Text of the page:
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In the depths of chemotherapy, I found myself oscillating between being gloriously present and embarrassingly permissive.
When I was diagnosed with stage 3c colon cancer at 37 years old, my first thoughts were of my two little kids. I feared what my cancer would mean for my six-month-old baby and 3-year-old.
How would I explain everything to my older daughter? What would this mean for my baby? How would I be there for both of them through surgery, chemotherapy, tests, scans and the millions of appointments that I could see in my future?
My diagnosis and subsequent treatment turned my world upside down. It changed my marriage, my friendships and my career. And, somewhere between juggling appointments and putting food on the table, it changed my parenting too.
In spite of, or maybe because of, all the ways cancer made my life more difficult, it allowed me to be present with my kids in a way that I hadn’t before. I was able to drop into moments of playing on the rug, reading on the couch, or just hanging around together.
And, at the same time, I learned how to let it all go.
There were so many times when I simply couldn't be physically present because I felt sick or I was racing between appointments or just because I was scared and needed to let my kids watch more TV, skip brushing their teeth, eat pizza all week, or have dessert for dinner. In the depths of chemotherapy, I found myself oscillating between being gloriously present and embarrassingly permissive.
Being pulled between those two poles allowed me to drop into the basics and helped me to realize that it was exactly the place I most wanted to parent from. Instead of trying to be the perfect parent, I wanted to be guided by the most fundamental questions: Do my kids feel safe? Do they feel loved? Do they feel cared for?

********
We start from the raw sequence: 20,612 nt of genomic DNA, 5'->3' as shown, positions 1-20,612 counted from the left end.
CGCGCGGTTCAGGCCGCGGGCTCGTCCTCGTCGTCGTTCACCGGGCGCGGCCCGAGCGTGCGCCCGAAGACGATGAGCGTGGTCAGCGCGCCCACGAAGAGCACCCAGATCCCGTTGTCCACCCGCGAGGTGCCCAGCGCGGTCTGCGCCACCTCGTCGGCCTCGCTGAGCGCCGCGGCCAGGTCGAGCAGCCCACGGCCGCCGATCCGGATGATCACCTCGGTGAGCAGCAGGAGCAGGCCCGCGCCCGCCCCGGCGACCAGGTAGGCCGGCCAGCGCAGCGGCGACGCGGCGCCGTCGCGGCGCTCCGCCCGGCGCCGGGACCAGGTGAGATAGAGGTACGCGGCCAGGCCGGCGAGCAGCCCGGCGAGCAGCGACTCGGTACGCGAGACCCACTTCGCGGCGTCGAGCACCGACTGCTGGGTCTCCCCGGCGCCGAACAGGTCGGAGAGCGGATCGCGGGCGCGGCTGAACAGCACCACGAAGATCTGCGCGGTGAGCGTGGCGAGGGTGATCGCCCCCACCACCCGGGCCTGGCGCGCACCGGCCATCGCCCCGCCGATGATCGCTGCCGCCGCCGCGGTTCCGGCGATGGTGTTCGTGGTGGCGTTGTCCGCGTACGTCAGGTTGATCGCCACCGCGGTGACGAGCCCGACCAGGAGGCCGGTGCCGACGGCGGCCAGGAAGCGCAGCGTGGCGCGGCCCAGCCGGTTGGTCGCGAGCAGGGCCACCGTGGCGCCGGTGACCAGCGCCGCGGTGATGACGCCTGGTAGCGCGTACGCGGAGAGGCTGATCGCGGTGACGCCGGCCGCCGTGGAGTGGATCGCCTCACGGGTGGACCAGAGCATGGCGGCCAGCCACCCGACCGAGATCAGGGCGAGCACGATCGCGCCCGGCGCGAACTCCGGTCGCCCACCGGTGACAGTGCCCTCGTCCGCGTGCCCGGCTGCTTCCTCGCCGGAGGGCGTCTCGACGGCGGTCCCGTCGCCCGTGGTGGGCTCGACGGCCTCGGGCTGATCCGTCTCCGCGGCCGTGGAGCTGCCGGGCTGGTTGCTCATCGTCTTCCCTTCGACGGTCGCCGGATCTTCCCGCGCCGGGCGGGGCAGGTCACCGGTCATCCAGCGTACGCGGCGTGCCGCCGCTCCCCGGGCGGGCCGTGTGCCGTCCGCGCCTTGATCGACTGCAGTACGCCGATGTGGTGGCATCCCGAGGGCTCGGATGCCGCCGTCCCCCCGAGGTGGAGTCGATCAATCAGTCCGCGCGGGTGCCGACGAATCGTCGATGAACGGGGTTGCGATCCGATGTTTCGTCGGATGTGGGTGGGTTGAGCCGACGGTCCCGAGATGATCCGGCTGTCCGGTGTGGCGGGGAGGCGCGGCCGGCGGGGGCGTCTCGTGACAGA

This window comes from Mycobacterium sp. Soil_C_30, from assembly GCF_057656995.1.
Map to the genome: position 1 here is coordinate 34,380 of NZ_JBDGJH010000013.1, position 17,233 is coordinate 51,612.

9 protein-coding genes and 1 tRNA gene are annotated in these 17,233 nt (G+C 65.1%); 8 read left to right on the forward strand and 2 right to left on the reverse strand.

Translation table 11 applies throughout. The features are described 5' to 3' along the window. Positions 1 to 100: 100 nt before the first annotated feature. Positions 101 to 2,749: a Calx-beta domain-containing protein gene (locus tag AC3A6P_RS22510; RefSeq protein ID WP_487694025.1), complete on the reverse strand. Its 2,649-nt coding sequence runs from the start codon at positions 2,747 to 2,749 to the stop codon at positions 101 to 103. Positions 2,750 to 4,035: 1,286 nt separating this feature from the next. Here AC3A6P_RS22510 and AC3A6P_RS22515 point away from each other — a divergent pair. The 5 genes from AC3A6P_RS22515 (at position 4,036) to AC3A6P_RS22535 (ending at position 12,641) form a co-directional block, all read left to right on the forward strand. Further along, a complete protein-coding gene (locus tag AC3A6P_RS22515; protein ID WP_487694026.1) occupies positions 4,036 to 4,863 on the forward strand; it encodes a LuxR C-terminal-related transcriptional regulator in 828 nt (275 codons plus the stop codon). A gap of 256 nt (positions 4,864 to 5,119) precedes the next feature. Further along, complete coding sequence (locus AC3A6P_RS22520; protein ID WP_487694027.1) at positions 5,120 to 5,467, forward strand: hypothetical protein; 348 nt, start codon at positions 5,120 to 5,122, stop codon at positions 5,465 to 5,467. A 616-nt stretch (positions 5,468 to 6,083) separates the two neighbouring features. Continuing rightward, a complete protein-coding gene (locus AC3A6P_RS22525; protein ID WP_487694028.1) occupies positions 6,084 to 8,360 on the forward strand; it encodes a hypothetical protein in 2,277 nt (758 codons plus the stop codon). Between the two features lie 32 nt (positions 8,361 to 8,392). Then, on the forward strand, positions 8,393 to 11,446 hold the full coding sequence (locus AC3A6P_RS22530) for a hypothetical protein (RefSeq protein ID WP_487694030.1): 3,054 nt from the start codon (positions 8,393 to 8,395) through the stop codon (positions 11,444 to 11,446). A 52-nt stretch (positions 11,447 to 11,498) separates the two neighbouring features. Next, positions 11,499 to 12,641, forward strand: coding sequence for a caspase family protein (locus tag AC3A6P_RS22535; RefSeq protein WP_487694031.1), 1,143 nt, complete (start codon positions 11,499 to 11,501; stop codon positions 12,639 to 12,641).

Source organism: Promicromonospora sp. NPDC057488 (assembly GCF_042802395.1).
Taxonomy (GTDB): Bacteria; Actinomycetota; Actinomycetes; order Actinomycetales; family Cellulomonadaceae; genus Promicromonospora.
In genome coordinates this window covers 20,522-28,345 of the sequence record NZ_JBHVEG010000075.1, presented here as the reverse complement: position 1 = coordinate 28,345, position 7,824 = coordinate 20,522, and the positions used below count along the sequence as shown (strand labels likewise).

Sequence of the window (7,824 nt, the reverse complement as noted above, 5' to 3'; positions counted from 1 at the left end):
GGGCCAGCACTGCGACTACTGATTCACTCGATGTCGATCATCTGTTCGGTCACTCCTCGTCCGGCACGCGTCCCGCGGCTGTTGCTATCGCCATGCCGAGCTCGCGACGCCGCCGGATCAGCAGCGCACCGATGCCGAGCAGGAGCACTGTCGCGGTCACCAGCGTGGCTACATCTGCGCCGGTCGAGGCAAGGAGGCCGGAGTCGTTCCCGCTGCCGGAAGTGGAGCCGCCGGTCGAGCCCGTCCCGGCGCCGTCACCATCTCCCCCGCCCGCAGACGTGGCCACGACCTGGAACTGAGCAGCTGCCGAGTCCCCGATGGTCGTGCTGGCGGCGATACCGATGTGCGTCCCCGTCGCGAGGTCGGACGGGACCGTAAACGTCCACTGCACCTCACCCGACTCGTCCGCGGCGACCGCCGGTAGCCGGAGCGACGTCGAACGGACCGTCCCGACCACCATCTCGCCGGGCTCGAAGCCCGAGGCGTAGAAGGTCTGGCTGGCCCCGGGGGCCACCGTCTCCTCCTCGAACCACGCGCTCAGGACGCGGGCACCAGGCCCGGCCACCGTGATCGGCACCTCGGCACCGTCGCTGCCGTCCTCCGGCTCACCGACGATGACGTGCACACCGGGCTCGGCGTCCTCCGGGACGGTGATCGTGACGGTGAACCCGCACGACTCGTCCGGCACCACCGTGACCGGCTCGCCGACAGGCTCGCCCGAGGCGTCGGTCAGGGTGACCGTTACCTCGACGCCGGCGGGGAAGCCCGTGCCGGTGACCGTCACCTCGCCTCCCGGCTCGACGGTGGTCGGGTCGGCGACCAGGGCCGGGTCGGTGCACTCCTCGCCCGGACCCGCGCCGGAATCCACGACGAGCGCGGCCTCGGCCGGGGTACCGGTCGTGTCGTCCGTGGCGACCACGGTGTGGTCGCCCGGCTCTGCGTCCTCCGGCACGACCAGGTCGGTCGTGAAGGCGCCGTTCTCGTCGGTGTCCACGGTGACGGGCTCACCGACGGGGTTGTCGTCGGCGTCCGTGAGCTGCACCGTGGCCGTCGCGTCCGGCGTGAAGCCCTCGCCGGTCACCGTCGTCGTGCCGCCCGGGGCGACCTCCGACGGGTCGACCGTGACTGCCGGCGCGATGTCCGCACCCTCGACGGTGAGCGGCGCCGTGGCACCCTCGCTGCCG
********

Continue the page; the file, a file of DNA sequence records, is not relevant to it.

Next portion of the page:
I’ve been asked countless times how my cancer has changed me for the better or what are some lessons learned. If I’m honest, I resent the question. I want nothing more than to have never had cancer but the truth is, I had cancer and I also learned a lot.
I was never going to be a parent that makes cookies on a whim, organizes elaborate birthday parties or remembers to sign up for swim lessons early enough to avoid being on a waitlist. But one of the lessons that cancer taught me, and that I hold tight in my heart, is that it turns out all of that is OK.
I don’t remember this lesson as much as I want to and despite my best intentions, my cancer experience doesn’t always guide how I parent. I still feel a lot of guilt when I’m not showing up the way that I want whether I’m preoccupied on my phone or too easily riled. And still, cancer taught me that when I can let those feelings go and dial in, I can become the parent that I was meant to be.
This post was written and submitted by Haley Pollack. The article reflects the views of Haley Pollack and not of CURE®. This is also not supposed to be intended as medical advice.
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